A new study (PDF) from the Bureau of Labor Statistics provides important insight on states where workers toil the longest hours and make the most money. The study by Dante DeAntonio uses data from the Current Employment Statistics – a monthly survey of more than 400,000 U.S. business establishments – to provide estimates for employment, hours, and earnings for all 50 U.S. states. Catherine Rampell summarized some key findings of the study earlier this week over at Economix.

Take a look at the map of the hardest-working states in terms of hours worked. Nevada tops the list with an average of 37 hours per week. Wyoming, Louisiana, Texas, Kentucky, and Alabama all average more than 36 hours per week. At the opposite end of the spectrum are Montana, the Dakotas, Hawaii, and New Hampshire which average less than 33 hours per week.


Zoltan Acs
by Zoltan Acs
Tue Feb 2nd 2010 at 8:38pm UTC

Entrepreneurship and the Economy

Tuesday, February 2nd, 2010


As one looks around the economic landscape I am struck by the devastation. One number stands out above all others. One in five males between the ages of 25 and 55 is out of work! That is a staggering number. The numbers are not going back to anything “normal” anytime soon according to the IMF. Financial crises followed by recessions do not return to normal levels of employment for over a decade. Why you might ask? The answer I guess is that the levels of debt need to be worked down. Everyone owes everyone money and none pay anyone. Second, the recession destroys real capital. In this situation it was housing. It will take years to work off the excesses of the housing crisis.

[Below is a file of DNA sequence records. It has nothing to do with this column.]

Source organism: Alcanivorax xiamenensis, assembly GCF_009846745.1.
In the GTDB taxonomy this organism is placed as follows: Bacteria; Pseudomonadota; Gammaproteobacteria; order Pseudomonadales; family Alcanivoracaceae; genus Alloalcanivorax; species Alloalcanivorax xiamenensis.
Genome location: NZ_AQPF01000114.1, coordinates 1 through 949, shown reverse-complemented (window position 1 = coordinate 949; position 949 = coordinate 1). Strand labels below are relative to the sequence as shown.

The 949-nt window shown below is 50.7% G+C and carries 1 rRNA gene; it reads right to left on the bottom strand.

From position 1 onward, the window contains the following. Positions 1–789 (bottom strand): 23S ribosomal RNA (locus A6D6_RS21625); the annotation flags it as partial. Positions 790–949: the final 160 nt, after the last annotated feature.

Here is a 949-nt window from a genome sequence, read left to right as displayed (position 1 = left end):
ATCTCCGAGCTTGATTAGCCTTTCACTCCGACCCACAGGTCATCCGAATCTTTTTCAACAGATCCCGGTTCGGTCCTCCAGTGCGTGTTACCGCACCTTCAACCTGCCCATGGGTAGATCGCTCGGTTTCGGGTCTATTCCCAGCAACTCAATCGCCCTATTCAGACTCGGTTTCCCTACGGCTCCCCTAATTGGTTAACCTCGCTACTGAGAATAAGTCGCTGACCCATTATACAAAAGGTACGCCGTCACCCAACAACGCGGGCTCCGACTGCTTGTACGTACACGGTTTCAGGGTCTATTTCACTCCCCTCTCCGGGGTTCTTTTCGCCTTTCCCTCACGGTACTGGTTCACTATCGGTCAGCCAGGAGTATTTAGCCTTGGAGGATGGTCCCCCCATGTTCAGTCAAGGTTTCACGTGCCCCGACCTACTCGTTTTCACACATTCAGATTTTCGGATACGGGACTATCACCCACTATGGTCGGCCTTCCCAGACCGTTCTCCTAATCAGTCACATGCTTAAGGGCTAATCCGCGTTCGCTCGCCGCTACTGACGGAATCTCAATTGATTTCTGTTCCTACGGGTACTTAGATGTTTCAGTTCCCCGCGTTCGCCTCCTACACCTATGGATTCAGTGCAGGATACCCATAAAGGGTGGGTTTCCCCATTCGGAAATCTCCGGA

So what does entrepreneurship have to do with the recession? If we take what we know today, entrepreneurs and innovation play a vital role in the economy. But can they help us in the great recession? In other words, what policy should we be pursuing to move the unemployment rate below 10 percent and back into the neighborhood of 5 percent? We know that new firms are important. They create most of the net jobs.  However, only a small percent, perhaps 4 percent, create almost all of the jobs in any given four-year period. And this seems to hold up in different times, different countries, and different industries.

So how do we forge a policy? Two stories are told out there. First we know that age and size are important variables. And we know that age appears to be more important than size. In other words, we should target firms based on age not size. The two stories out there are one by Zoltan Acs and the other by Carl Schramm. In a highly influential study, Acs found that the average high impact firm was about 20 years old and came in all sizes, small, medium, and large. Schramm, on the other hand, using a Census Bureau study, found that firms less than five years old created almost all of the jobs independent of size.  They both cannot be right.

However, if we are interested in short-term policy solutions and not real economic growth, we should help stimulate solo self-employed. They have a start-up rate that is three times as large as firms with employees. They start easily but also go out of business quickly. So an effective policy would be to make it easier for them to stay in business longer.

A simple policy would be to cut the self-employment tax, not over 15 percent of all new solo self-employed firms to zero for three years. If they hired any employees we should cut the employer share 7.5 percent for three years also. This would greatly increase the survival rate for these new firms. Of course this is not a long-term solution because many of these firm will contribute very little to productivity, economies of scale, or wealth creation. But they will pull down the unemployment rate.

The impact on the deficit would not be great since many of these people would not have survived to pay payroll taxes anyway. Once the economy picks up the issue of long-run growth can be addressed. But in the short run, let’s get people working.

Wendy Waters
by Wendy Waters
Mon Jan 18th 2010 at 10:44am UTC

Have Women Changed the Workplace?

Monday, January 18th, 2010


Despite the recent The Economist magazine proclamation of pending equality in the workplace, evidence suggests that the situation is more complex.

Commentators on my recent post here at Creative Class raised several good points:

Alan Says:  Start celebrating when women earn 50% of total salaries – I expect the champagne will remain on ice for a long time/ probably forever.  Sorry of this seems pessimistic.